ABRAMS:  Now to “Reality Bites,” a dose of reality caught on tape.  Tonight, a resourceful chimp shows some zoo keepers in Japan who‘s the boss.  This guy escaped his cage to an unlocked door and climbed on top of a nearby building to get away.  But look what he does when zoo workers try to subdue him with tranquillizer darts.  After a couple of near misses, he runs out of patience and goes straight for the dart gun before the zoo keeper can even pull the trigger.  The chimp came down in the end but the standoff lasted more than two hours.  Be right back. 


ABRAMS:  Welcome back.  More from the documentary about Josef Fritzl accused of imprisoning his daughter, Elisabeth, in this underground prison for 24 years, where she was forced to father seven of his children, three of whom were also held in the secret bunker that Fritzl built. 

But now, two of those children, aged 18 and 19, who lived their entire lives as prisoners in the cellar might not be willing to testify against Fritzl in court.  A new MSNBC documentary investigates the disturbing details of what went on in the dungeon, and what life was like for Elisabeth Fritzl and her children.  Here‘s NBC‘s Lester Holt.


LESTER HOLT, NBC CORRESPONDENT (voice over):  She told police that her longest night started in August 1984, when she was only 18.  That‘s when her father drugged her and dragged her to the cellar, chaining her to a wall.  For the first four years of her incarceration, she lived in complete isolation, according to her own account.  The only visitor she had was her own father, who raped her every few days.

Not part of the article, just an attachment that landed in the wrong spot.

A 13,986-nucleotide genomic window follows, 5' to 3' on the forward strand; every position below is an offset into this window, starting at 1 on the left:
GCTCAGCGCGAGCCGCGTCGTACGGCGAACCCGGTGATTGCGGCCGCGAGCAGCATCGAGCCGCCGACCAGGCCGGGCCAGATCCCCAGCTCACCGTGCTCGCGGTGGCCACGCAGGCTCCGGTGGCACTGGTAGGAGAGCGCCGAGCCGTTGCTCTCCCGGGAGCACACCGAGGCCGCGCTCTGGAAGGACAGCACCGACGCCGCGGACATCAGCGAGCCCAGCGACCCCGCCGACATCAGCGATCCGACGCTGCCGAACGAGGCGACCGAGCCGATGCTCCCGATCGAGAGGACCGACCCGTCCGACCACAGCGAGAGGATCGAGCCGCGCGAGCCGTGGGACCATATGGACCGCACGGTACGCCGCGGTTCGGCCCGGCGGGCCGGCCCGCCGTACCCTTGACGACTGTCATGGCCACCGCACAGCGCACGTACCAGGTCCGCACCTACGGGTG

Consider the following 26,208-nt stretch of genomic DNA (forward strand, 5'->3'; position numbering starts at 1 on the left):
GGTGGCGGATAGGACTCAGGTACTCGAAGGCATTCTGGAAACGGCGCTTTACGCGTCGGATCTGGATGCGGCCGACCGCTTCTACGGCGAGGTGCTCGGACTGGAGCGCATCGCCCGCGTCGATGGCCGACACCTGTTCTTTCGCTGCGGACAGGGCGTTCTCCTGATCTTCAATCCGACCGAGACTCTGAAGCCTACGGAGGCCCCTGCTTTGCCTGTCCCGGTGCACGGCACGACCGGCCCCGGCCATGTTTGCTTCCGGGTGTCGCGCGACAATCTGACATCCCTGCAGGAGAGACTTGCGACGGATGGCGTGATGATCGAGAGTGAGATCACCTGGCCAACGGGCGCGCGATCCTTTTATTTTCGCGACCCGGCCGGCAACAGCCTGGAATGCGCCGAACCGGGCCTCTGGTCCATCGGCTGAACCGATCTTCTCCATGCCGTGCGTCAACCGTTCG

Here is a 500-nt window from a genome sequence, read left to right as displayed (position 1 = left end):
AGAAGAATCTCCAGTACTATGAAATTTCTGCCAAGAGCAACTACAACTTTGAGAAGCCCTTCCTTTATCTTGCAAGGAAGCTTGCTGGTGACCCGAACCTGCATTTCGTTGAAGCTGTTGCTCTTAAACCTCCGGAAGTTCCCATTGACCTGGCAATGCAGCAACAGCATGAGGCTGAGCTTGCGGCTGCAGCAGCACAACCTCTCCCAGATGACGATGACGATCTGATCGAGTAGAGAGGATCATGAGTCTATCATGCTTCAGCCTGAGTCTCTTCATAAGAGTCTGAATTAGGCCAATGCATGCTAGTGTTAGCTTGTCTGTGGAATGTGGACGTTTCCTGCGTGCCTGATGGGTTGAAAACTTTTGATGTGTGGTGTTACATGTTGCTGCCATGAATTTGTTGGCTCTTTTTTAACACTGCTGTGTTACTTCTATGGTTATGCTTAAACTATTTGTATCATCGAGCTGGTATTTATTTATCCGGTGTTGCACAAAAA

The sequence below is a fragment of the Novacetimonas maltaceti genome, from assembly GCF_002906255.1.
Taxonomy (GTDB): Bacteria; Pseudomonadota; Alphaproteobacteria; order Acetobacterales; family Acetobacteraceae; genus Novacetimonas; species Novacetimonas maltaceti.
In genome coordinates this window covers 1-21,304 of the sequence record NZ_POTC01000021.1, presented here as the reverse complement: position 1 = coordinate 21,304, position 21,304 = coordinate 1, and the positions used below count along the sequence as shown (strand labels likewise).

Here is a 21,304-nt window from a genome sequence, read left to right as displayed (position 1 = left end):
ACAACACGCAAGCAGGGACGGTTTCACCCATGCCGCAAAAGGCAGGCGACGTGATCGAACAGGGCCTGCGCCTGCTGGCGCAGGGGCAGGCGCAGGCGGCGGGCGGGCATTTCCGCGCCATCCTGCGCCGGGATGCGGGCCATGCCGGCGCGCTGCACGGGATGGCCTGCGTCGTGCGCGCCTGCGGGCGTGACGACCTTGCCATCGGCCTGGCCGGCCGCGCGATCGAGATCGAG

After four years, in the cellar prison, the next stage of Elisabeth Fritzl‘s terrible ordeal began - bearing her father‘s seven children.  In 1988, the first child, Kirsten, was born in the cellar with no medical assistance.  Elisabeth was all of 22. 

FRANZ POLZER, CHIEF INVESTIGATOR (through a translator):  I went to see this dungeon, this prison for myself once.  I went through it and was very glad to be able to leave.  The environment in this room where the ceilings were kept very low, around six foot at the highest point. 

Environment was anything but pleasant.  Based on evidence, we know this prison had a very restricted living area, which was equipped with everything necessary to keep alive, for example, large quantities of food in freezers and fridges.  The facility to do laundry - there was a washing machine, as well, and an electric range for preparing meals.